Olympic Accreditation
09 August, 2012

The validity of presence at every single Olympic venue, access to every possible event, free transportation and the goggled eyes of the curious passersby, enviously staring at your oversize badge, hanging long from down the neck on the chest at all times except when asleep like a log after a hectic day in the enticing hotel bed – that’s what the Olympic Accreditation is. It also means running like crazy from one place to another to get a glimpse of what’s going on.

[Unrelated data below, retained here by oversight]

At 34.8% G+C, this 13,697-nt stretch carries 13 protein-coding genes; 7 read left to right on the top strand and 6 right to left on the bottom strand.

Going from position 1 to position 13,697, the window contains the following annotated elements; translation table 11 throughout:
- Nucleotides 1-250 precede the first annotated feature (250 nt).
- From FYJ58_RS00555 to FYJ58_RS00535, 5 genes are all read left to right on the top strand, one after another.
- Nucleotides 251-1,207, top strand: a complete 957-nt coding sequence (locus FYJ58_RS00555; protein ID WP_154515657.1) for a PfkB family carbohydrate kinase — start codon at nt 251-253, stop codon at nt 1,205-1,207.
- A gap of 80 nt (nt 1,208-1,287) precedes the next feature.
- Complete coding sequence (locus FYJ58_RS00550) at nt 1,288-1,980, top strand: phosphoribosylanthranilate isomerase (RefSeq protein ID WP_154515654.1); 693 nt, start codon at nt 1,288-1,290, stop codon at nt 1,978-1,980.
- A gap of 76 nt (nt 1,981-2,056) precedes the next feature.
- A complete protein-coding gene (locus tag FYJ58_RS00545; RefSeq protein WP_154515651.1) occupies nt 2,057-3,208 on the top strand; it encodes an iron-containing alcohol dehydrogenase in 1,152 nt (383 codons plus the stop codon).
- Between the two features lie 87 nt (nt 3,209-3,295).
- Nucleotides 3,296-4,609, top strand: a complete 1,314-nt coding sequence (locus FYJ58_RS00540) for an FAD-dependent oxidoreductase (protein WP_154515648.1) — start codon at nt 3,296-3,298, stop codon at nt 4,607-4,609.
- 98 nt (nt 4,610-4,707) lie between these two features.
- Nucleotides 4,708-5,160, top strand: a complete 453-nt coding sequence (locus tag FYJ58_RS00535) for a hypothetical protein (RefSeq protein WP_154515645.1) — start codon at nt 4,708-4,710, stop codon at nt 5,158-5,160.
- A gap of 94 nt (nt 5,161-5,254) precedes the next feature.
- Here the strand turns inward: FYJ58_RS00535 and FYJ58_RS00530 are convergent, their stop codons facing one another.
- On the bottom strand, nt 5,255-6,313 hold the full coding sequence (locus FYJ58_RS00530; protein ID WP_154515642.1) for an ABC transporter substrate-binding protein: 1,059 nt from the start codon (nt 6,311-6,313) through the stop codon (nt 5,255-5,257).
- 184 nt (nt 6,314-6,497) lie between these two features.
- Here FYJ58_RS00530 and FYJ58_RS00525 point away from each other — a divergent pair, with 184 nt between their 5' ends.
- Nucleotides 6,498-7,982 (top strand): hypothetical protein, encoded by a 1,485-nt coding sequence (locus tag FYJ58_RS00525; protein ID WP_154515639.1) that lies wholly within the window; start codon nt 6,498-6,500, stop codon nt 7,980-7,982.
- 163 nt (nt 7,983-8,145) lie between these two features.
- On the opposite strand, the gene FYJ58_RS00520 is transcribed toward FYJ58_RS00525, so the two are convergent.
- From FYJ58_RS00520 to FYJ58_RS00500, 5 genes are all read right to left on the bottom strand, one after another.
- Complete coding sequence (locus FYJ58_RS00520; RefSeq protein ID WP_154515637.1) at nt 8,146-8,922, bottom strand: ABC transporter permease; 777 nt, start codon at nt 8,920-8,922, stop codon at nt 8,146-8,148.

When officially accredited, you want to be magically ubiquitous in the Olympic town which is practically impossible to do – there are conflicts of interest on the busy schedule of events all the time. Accreditation means pleasure, hard work, responsibility, power, rights and obligations, and a sense of confidence that you are legally and indispensably an inseparable and immune part of the huge Olympic family. Accreditation puts you at a special desk in the tribunes, allocated for media representatives for comfortable writing, supplied with electrical sockets to stick a fitting plug in, desk-lamps and individual TV screens for watching the details you don’t want to miss if you are a paid journalist. If accredited, the special Games’ vehicles are at your disposal to reach any destination, and the underground card in the pocket whizzes you in any desirable direction, fitting in your day’s plan. Free bottles of spring water, offered by smiling and caring volunteer workforce is also part of the accreditation. Speaking of the Olympic Workforce, consisting of patient and well-oriented men and women of any age and origin, they are extremely badge-oriented, strictly defining the spot of your belonging on the territory. The accreditation badge carries myriad letters and numbers precisely denoting your place and role in the Games and it is the job of working volunteers to usher you around unmistakably – blunders and bungles also taking place. In most cases, your Accreditation makes you feel well taken care of, in certain events even nursed like a baby. Olympic Accreditation means to be part of history, evolving right in front of your eyes, clearly reflecting all good and bad outcomes concerning your country. Accreditation involves spending money by your sponsor for guaranteeing your presence in the Olympic Games which you want to justify at all costs – nobody wants to be a good-for-nothing part of history. It is also noteworthy that you cannot get an Accreditation unless you are functional in the process, and to be functional means that you are doing something worth the money, spent on your accreditation. It is too bad if you are not functional and you still have an Accreditation for some unlikely reason, but this could also be a case — and quite often too — depending on the judgment by the powers that be. Accreditation means sweat in the first place, inevitably accompanied by a guilty conscience if your athlete comes to a cropper all of a sudden, and with a sense of elation if another one manages to cut the mustard. As both may happen, you better be careful not to eat your Accreditation badge up when stricken badly by emotion. If you do by any chance, you might immediately turn into nobody – that’s how powerful the Olympic Accreditation is!

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